Hummingbird in flight. Photo by Andrée FredetteSpeaking of hummingbirds, here is a little male, showing off his colours.

 

Promise, almost open... Photo by Andrée FredeteThe spring garden is full of promise. Almost open…

 

Dry grass, almost abstract. Photo by Andrée FredetteAnd in the fields around here, the grass is very dry, and panicles are poetically dancing in the wind…

 

After the moult, discarded snake skin. Photo by Andrée FredetteAnd in the dry grass, look at what we found: a skin, shed by a snake done with moulting for another little while. Such a delicate thing. Moving on, shedding your skin, there’s a thought.

May sunset wonder. Photo by Andrée FredetteAnd I leave you with a golden liquid sunset from a couple of weeks ago. Again, Mozart time.

My garden – Photo Wednesday

Above: it’s the beginning of poppy season in my garden. I have let a wide strip of them colonize a sunny corner, and they reward me year after year.

Longer days, more sunlight, warm weather. This adds up to flowers in the garden. And many jobs every day.

Bee on rosemany, photo by Andrée Fredette

One worker bee, cleaning out the rosemary.

Whenever I step outside, I notice a loud buzzing in the neighbourhood… It comes from the arbutus trees, which are covered in blooms, but also from every plant that is flowering around here. Bees are everywhere. We have no shortage of bees on Saturna Island, I can vouch for that!

Surprise bloom in thhe garden. Photo by Andrée Fredette

Above: a mystery white one that is now multiplying in my rock garden.  (Note: a mystery no more, this white cutie is Star of Bethlehem or Ornithogalum umbellatum.  Many thanks to Patrick, who helped identify this beautiful spring bloom, and warned of its tendency to multiply vigorously.)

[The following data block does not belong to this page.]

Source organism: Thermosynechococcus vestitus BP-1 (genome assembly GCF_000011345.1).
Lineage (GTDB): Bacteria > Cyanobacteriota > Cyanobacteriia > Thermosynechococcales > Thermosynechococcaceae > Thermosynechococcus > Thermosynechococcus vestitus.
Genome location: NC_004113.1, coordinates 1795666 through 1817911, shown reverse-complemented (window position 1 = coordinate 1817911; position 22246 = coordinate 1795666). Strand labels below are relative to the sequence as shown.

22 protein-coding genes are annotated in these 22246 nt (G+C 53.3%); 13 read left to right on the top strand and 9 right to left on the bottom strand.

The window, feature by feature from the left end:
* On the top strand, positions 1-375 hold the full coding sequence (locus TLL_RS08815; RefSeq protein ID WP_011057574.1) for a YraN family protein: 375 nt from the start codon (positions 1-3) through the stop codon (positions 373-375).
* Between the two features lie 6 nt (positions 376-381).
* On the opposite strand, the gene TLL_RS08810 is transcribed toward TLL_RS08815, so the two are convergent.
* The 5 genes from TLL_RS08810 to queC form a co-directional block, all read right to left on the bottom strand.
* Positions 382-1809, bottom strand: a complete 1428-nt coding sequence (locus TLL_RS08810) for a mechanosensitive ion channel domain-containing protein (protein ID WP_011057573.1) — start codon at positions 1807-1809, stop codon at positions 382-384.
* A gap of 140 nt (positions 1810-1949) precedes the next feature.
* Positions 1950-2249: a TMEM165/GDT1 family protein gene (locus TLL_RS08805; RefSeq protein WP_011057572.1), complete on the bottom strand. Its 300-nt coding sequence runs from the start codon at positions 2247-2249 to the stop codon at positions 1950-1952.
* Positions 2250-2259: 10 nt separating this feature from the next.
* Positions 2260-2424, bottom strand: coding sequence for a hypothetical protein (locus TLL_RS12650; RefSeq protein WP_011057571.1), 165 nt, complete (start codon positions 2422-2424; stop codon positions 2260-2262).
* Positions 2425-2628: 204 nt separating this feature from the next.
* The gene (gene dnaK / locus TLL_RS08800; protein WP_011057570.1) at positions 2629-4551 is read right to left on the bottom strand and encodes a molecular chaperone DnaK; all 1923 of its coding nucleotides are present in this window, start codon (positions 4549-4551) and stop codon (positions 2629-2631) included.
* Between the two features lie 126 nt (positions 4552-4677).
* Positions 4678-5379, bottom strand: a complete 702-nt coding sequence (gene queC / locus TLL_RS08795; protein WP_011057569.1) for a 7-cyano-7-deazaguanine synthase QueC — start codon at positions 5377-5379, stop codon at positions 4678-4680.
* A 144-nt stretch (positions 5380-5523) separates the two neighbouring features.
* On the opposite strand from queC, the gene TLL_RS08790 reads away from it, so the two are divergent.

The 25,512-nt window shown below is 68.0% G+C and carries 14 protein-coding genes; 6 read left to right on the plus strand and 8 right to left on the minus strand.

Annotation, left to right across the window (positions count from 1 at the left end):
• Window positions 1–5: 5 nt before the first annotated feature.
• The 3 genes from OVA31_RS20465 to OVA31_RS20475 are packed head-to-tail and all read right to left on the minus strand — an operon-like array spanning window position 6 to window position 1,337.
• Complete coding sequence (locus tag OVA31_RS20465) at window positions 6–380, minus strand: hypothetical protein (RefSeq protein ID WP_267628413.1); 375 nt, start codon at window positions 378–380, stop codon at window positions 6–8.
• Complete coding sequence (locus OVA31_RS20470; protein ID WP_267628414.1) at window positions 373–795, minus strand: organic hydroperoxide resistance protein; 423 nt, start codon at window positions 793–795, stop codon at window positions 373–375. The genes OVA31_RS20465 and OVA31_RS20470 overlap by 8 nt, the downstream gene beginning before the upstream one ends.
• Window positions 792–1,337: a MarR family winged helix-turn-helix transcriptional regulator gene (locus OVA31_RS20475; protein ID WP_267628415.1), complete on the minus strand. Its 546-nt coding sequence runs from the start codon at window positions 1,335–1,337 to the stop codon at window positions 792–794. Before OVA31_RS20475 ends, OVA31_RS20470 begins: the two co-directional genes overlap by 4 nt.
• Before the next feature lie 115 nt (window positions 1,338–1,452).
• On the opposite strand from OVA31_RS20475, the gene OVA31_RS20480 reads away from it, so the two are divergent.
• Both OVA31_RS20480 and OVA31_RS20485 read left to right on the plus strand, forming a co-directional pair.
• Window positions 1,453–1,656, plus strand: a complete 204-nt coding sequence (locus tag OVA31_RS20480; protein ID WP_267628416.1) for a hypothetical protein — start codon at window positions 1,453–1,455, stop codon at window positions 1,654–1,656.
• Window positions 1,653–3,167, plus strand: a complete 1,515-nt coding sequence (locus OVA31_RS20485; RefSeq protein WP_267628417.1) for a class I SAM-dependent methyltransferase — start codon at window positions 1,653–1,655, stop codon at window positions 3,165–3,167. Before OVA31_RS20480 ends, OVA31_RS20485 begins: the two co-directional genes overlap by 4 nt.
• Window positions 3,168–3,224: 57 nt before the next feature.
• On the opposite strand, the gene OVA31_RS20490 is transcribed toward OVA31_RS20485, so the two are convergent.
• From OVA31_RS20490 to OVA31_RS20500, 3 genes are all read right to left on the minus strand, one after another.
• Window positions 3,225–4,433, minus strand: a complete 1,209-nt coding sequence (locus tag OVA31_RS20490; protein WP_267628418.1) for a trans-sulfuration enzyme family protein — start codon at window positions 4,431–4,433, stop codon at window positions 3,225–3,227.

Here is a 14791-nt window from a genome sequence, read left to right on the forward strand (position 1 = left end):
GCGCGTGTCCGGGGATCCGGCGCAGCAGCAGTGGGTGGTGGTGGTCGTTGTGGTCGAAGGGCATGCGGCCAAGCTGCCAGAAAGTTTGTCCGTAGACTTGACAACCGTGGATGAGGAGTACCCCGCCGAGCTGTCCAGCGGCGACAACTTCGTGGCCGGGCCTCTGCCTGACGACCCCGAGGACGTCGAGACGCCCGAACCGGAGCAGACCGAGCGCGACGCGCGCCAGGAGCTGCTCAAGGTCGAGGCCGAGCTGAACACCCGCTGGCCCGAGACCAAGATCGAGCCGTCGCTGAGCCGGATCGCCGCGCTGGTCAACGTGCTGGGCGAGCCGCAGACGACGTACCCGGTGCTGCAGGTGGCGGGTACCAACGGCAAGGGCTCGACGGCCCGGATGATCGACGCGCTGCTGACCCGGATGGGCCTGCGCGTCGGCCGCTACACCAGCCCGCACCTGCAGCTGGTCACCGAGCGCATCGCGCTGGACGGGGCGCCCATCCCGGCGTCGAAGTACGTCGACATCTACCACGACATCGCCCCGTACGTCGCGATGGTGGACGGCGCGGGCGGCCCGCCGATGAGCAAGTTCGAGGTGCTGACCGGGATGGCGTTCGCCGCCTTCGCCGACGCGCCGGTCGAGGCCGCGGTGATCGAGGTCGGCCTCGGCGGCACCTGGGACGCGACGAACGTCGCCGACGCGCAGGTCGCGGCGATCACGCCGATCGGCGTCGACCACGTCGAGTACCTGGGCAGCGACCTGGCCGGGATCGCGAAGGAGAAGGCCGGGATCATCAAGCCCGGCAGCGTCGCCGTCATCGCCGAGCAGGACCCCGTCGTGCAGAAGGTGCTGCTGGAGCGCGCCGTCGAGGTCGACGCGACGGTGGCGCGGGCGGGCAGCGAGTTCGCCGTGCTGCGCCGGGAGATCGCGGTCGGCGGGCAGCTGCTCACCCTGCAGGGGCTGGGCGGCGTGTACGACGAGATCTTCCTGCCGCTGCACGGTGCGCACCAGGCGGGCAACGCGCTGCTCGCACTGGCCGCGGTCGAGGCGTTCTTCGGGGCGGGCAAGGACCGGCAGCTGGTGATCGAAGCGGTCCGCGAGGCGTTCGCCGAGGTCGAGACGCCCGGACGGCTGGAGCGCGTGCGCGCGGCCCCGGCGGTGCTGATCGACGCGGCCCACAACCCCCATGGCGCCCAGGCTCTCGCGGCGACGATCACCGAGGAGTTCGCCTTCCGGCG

Since we fenced the garden in front, I am discovering new plants… They were either planted by the previous owners, or are wildflowers that now have a chance to bloom (before the fence, the deer and goats would just mow everything to golf-green condition…).

Inside the fence mystery plant. Photo by Andrée Fredette

Above: Little blue one, inside the fence mystery (Edit: mystery now resolved: this is Naked broomrape (Orobranche uniflora) a wildflower that appeared in the rock garden. A tiny treasure that is only two inches tall. I have not seen it outside the fence, anywhere on this island, probably due to deer and goat grazing.

Rock roses with bird bath. Photo by Andrée Fredette

Above: rock roses (Cistus) are starting to bloom and will keep going for a month or so. It’s a colourful party by the bird bath.

And I finish with my new “baby”, a rhododendron purchased on a whim. I found a shady spot, and piled a lot of dirt, sea soil, compost, and mulch in a good-sized mound to accommodate the rhodo. Let us hope it survives…

Rhododendron bloom. Photo by Andrée Fredette

I salute gardeners everywhere, with my very rough-looking hands and questionable fingernails (smile). May your compost bring you good results!